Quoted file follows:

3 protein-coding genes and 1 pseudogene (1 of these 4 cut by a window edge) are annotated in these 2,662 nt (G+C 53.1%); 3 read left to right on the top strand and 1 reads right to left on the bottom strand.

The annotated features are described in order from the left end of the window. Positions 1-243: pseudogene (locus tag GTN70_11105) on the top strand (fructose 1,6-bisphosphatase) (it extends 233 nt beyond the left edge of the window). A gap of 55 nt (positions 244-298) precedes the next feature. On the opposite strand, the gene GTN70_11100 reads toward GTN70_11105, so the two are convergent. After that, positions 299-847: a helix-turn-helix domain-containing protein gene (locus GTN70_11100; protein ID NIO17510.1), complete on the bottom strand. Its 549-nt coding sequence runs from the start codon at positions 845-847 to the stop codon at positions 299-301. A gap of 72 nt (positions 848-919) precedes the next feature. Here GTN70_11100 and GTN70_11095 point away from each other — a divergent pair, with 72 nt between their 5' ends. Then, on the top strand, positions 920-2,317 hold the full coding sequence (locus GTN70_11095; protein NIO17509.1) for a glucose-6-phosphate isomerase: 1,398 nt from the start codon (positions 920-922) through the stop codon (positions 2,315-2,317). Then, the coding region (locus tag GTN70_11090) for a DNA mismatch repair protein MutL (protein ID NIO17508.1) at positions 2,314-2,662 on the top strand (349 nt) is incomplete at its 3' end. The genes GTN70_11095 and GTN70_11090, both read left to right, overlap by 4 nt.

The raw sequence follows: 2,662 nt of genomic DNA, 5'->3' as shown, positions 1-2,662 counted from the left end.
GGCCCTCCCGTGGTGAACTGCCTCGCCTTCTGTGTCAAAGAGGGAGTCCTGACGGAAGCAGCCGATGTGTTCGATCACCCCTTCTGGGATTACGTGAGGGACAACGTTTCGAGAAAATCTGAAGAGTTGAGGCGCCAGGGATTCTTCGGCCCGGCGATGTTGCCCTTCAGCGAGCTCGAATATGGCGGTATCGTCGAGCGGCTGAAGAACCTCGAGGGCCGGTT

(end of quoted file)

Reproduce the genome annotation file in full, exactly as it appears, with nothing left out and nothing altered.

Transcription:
3 protein-coding genes and 1 pseudogene (1 of these 4 cut by a window edge) are annotated in these 2,662 nt (G+C 53.1%); 3 read left to right on the top strand and 1 reads right to left on the bottom strand.

The annotated features are described in order from the left end of the window. Positions 1-243: pseudogene (locus tag GTN70_11105) on the top strand (fructose 1,6-bisphosphatase) (it extends 233 nt beyond the left edge of the window). A gap of 55 nt (positions 244-298) precedes the next feature. On the opposite strand, the gene GTN70_11100 reads toward GTN70_11105, so the two are convergent. After that, positions 299-847: a helix-turn-helix domain-containing protein gene (locus GTN70_11100; protein ID NIO17510.1), complete on the bottom strand. Its 549-nt coding sequence runs from the start codon at positions 845-847 to the stop codon at positions 299-301. A gap of 72 nt (positions 848-919) precedes the next feature. Here GTN70_11100 and GTN70_11095 point away from each other — a divergent pair, with 72 nt between their 5' ends. Then, on the top strand, positions 920-2,317 hold the full coding sequence (locus GTN70_11095; protein NIO17509.1) for a glucose-6-phosphate isomerase: 1,398 nt from the start codon (positions 920-922) through the stop codon (positions 2,315-2,317). Then, the coding region (locus tag GTN70_11090) for a DNA mismatch repair protein MutL (protein ID NIO17508.1) at positions 2,314-2,662 on the top strand (349 nt) is incomplete at its 3' end. The genes GTN70_11095 and GTN70_11090, both read left to right, overlap by 4 nt.

The raw sequence follows: 2,662 nt of genomic DNA, 5'->3' as shown, positions 1-2,662 counted from the left end.
GGCCCTCCCGTGGTGAACTGCCTCGCCTTCTGTGTCAAAGAGGGAGTCCTGACGGAAGCAGCCGATGTGTTCGATCACCCCTTCTGGGATTACGTGAGGGACAACGTTTCGAGAAAATCTGAAGAGTTGAGGCGCCAGGGATTCTTCGGCCCGGCGATGTTGCCCTTCAGCGAGCTCGAATATGGCGGTATCGTCGAGCGGCTGAAGAACCTCGAGGGCCGGTT